by Clarence E. Macartney

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Chariots of Fire (11 of 18)
Truth but Not the Whole Truth-Doeg
Clarence E. Macartney
1 Samuel 22:22

When we come to this man Doeg, we feel like leaving
out the "e" and letting it stand as just plain "dog."
Among the faces that look down upon us from the Old
Testament gallery, there is none more sinister than
this face of Doeg. He is a sort of Old Testament Iago.

David had fled from the court of Saul to Nob, where
were the tabernacle and the priests. The priest
Ahimelech came to meet David trembling, plainly
disturbed at David's sudden appearance and at his
coming alone. He asked, "Why art thou alone, and no
man with thee?"

David then told him a plausible lie, that he was on
the king's business, a business so secret that none
but himself and Saul might know it. Hence his solitary
appearance at the tabernacle.

Satisfied with this explanation, the priest let David
eat of the shewbread which had been displayed before
the Lord, for it was one of those emergencies when the
first duty of religion was humanity. Here, too, David
got a weapon, the mighty sword of Goliath with which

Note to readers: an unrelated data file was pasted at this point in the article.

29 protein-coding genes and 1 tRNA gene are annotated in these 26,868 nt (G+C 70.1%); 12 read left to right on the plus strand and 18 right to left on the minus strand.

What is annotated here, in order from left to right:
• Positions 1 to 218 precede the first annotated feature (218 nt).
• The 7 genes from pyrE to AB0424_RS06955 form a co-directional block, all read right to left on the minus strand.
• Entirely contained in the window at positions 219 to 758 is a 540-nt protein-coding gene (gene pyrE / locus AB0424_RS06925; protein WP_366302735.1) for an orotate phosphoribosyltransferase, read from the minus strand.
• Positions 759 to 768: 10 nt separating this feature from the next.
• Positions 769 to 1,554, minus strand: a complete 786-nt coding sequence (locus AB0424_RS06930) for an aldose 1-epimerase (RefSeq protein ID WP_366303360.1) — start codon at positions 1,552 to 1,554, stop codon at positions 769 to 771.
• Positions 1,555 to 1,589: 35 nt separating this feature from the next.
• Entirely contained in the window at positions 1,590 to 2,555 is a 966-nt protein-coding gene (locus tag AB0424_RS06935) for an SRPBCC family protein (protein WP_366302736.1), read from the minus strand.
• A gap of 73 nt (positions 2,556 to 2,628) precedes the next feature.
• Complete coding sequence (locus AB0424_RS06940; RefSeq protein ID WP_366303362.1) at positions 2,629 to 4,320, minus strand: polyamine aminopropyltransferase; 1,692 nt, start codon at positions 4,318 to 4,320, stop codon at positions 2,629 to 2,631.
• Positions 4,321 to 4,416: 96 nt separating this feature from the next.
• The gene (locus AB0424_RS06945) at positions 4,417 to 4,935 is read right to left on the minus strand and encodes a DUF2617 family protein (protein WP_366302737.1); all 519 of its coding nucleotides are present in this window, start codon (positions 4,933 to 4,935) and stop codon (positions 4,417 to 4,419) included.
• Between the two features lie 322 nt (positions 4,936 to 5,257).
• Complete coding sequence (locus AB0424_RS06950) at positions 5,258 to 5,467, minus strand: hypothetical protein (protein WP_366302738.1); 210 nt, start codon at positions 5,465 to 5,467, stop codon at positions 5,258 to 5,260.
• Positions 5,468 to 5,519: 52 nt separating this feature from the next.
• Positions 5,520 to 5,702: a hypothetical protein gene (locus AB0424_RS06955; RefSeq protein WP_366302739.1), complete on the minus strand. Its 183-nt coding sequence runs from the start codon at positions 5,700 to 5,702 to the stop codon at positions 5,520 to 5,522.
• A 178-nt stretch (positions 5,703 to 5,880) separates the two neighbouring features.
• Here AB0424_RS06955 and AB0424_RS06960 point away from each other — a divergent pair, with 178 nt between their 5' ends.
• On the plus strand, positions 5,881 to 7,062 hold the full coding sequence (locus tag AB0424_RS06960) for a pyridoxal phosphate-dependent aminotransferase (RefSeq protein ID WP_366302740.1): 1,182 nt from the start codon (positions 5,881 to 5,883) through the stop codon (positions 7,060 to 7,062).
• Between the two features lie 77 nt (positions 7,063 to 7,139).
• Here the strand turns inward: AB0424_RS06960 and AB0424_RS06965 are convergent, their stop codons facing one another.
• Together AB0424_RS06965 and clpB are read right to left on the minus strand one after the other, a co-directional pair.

he had cut off that monster's head in the vale of
Elah, and which had been carefully preserved in the
tabernacle. As David looked upon the shining blade,
revived by the memories of his great feat, he
exclaimed, "Give it me; there is none like that!" and
he grasped the hilt with his two hands. Thus armed and
refreshed, David hastened to leave the place. But as
he went out, he saw Doeg, the chief herdsman of Saul,
leaning against a pillar; and the moment he saw him,
he knew that Doeg purposed evil in his heart. From
Nob, David fled to the court of Achish, the king of
Gath. Here he escaped detection and arrest by feigning
madness and scrabbling on the doors of the gate.

Saul pursued him as far as Gibeah and then, angered at
his escape and troubled by an evil spirit, he summoned
his advisers and courtiers, and said to the ...

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